British trial to test if immunotherapy therapy could stop progression of type 1 diabetes
A British trial is set to investigate whether an immunotherapy treatment could stop the progression of type 1 diabetes.
Scientists at the Biomedical Research Centre at Guy’s hospital, London are recruiting 24 people newly diagnosed with type 1 diabetes. The participants need to be aged 18-45 and still have some insulin secretion. The trial will be conducted in late 2016.
The participants will be treated with a new treatment called MultiPepT1De, which targets the autoimmune attack that leads to the development of type 1. The volunteers will all receive six injections of MultiPepT1De, four weeks apart.
The first generation of MultiPepT1De, known as MonoPepT1De, was found in a previous study to have positive effects in people with type 1 diabetes. It was also shown to be safe and well tolerated.
MultiPepT1De is a more powerful drug. It contains peptides, which are small fragments of protein molecules found in pancreatic beta cells.
If the drug can “switch off” the autoimmune attack in type 1 diabetes, researchers hope that it could prevent further destruction of insulin-producing pancreatic beta cells.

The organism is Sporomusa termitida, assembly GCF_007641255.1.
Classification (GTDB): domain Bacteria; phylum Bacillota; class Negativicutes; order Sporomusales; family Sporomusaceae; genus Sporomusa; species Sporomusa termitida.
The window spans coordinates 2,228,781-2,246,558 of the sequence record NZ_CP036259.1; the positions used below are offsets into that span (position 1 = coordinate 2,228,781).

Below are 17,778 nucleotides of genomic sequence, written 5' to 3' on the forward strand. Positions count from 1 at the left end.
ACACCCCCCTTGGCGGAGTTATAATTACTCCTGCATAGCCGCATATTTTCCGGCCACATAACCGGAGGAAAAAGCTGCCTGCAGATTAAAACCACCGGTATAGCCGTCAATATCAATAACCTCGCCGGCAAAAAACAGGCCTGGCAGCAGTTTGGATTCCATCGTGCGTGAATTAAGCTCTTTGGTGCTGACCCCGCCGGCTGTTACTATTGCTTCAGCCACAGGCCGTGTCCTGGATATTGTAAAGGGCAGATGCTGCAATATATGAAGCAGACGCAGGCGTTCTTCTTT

Lead author Professor Mark Peakman, King’s College London, said: “If we get in with this therapy early enough we may be able to protect the beta cells that remain in those patients so that they continue to make some of their own insulin which would give them better control of blood glucose and mean their risk of future complications of diabetes is reduced.”
If MultiPepT1De is shown to be safe and capable of providing protective effects following treatment, it will act like a vaccine against type 1 diabetes.
The researchers stressed that the research is at a very early stage, but the study is being met with optimism by the JRDF.
Karen Addington, UK Chief Executive of JDRF, said: “If we can teach the immune system to stop attacking the insulin-producing beta cells in the pancreas we can potentially prevent type 1 diabetes from developing.
“This would be a major breakthrough. Incidence of the condition is rising, especially among young children, so research projects like this must be supported.”
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